2018 Wells Fargo Retirement Study

Reframing the planning that creates a successful retirement journey

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A GPS for retirement

Nothing is more human than the wish for a long, fulfilling life. That ideal—which we call Long Live You—is increasingly within reach. At the same time, the traditional static road map through retirement, built on older assumptions about longevity, pension income, and Social Security, may no longer suffice.

Employees hold great optimism about life in retirement, as well as uncertainty about how to pay for those years. If we can address that uncertainty, we may be able to help people realize the joy that should accompany a longer life.


Hands on the wheel

The 2018 Wells Fargo Retirement Survey found that employees who gave positive responses to planning questions have considerably stronger financial well-being and are better prepared for and more optimistic about the future. Their answers illustrate the power of a planning mindset. A planning mindset may help people adapt to life changes by identifying near-term and longer-term goals and the steps needed to achieve them.

The power of a planning mindset


more likely to say their financial life is thriving


less likely to have high levels of financial stress


more household retirement savings than people without a planning mindset

In the other lane: employees who didn’t display a planning mindset

are concerned about running out of money

say living to 85 would be a financial hardship

Insights into the planning mindset may help plan sponsors and consultants determine how we can better help employees make retirement a positive chapter while making the journey to and through it less stressful.

THE 401(K)

An engine for asset growth

Many employees already have a powerful engine to pursue asset growth. A 401(k) plan encourages consistent contributions and offers diverse investments. Using it can help support a healthy retirement portfolio.

Our survey found that people value and trust their 401(k)


feel more secure about retirement because they have access to a 401(k)


of 401(k) contributors say they’re saving enough for retirement


of non contributors say they’re saving enough for retirement

This powerful saving and investing tool has helped employees, but many still need targeted help putting their retirement savings plan and other tools to use effectively. For example, they might need help balancing retirement preparation with paying off burdensome student loan debt or expensive college tuition.

Now is the time for employers and providers to build the tools that can illuminate the road ahead, improving the journey for everyone.


Change the goal from surviving to thriving

When planning for retirement, many employees set a goal of survive when they could aim to thrive. They may set their sights low due to any number of challenges: health problems, college debt, family responsibilities, or career changes.

Generation X is especially vulnerable. Along with battling the same challenges other generations face, its members are too young to have high levels of access to pensions, but too old to have had all the benefits of automatic plan features that would have helped them save at a younger age.

To thrive, employees need more than education. They need action. And they need more than a plan. They need a planning mindset to adapt to unexpected developments. The retirement community can help them develop that mindset.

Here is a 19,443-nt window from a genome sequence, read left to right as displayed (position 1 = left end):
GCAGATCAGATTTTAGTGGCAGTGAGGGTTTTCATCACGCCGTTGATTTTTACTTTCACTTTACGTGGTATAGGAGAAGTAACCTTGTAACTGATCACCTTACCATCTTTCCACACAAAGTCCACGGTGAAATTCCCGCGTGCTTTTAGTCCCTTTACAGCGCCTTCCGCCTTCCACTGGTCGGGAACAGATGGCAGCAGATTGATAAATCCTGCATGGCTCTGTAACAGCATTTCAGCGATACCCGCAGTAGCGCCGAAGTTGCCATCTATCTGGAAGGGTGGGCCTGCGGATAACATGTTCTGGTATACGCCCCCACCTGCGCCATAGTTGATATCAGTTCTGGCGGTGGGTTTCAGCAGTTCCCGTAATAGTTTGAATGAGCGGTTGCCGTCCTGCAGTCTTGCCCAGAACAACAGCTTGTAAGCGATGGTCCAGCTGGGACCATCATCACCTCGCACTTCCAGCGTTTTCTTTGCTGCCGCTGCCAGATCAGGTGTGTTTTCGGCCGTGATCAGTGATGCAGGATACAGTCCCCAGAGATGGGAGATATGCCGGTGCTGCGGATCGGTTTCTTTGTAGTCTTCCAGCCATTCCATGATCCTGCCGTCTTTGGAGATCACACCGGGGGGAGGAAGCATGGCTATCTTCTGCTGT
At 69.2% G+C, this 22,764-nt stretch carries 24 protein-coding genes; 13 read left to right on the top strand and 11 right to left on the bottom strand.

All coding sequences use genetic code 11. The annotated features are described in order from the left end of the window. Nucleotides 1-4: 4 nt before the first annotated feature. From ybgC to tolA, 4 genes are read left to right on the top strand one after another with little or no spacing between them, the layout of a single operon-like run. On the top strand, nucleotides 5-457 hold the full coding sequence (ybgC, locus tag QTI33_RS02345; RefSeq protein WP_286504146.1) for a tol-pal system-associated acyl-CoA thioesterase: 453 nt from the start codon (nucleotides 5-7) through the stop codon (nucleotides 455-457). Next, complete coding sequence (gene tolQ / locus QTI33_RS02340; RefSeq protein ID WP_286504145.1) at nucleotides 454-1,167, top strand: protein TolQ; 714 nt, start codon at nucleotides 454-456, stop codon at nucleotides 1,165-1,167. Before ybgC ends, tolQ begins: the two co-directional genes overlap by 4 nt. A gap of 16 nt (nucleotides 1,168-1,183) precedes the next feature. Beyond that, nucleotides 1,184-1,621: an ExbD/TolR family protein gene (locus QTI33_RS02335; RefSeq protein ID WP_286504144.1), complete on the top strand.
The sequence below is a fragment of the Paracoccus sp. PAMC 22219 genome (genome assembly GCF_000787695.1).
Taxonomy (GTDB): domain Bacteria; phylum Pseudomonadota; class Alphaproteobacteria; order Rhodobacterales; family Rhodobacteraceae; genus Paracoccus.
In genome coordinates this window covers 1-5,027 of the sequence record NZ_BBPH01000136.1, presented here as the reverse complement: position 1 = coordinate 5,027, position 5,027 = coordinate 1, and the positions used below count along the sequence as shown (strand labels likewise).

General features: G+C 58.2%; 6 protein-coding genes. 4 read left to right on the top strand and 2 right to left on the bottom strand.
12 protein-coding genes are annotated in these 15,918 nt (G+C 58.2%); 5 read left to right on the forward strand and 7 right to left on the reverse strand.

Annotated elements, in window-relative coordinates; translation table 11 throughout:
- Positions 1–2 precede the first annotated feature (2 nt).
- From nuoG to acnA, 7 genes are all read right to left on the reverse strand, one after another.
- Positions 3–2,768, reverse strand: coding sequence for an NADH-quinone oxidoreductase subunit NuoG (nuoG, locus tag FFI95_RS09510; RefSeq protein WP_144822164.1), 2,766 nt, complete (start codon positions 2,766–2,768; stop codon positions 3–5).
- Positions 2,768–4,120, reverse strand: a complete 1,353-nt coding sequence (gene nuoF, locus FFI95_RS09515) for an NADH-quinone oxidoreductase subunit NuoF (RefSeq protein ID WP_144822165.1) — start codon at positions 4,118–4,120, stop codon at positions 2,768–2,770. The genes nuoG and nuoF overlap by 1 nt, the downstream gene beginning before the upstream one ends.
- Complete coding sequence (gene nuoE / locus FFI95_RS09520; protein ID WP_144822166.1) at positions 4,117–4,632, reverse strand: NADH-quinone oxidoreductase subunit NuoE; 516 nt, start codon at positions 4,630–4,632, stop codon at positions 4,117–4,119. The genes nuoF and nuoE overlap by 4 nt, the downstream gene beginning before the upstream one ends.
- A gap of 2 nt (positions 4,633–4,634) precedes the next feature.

Gen X employees need help, and they know it


say they have a detailed financial plan (a lower percentage than other generations)


say they want more help from employers with their retirement choices


Action steps for the retirement industry

The retirement industry has long aimed to empower employees as they build toward the future. Typically, we’ve focused on education and encouragement. This approach may work for people who already have a planning mindset. The rest of the population may benefit from more strategic, targeted help.

The following steps can help your plan support the Long Live You goal for your participants.

1. Consider whether your plan design positions employees for success. The building blocks of modern 401(k) plans include:

  • Auto-enrollment
  • Default contribution rates of 6% or higher
  • Auto-escalation
  • Employer match structured to encourage high deferral rates
  • Solutions that guarantee income and help retired employees draw down assets

2. Help participants cultivate a planning mindset.

  • Ask your participants whether they agree with these planning mindset statements:
    • I am able to work diligently toward a long-term goal.
    • I prefer saving for retirement now to ensure I have a better life in retirement.
    • It makes me feel better to have my finances planned for the next one to two years.
    • In the past six months, I have set and achieved a goal or set of goals to support my financial life.
  • Use participants’ responses to gauge where they stand with respect to a planning mindset.
  • Throughout 2019, look for tools and research from Wells Fargo Asset Management that will help you encourage planning mindset behaviors for various types of employees, transforming education into action.

Download the Retirement Study

Help make Long Live You a reality for employees.

At Wells Fargo Asset Management, we’re conducting research to understand the needs of employees and employers and develop solutions that can deliver improved outcomes for all.

Together we can answer the call and help improve the journey and the outcomes for your employees.

To reach a Wells Fargo Asset Management Defined Contribution team member, please email us.

Download the full study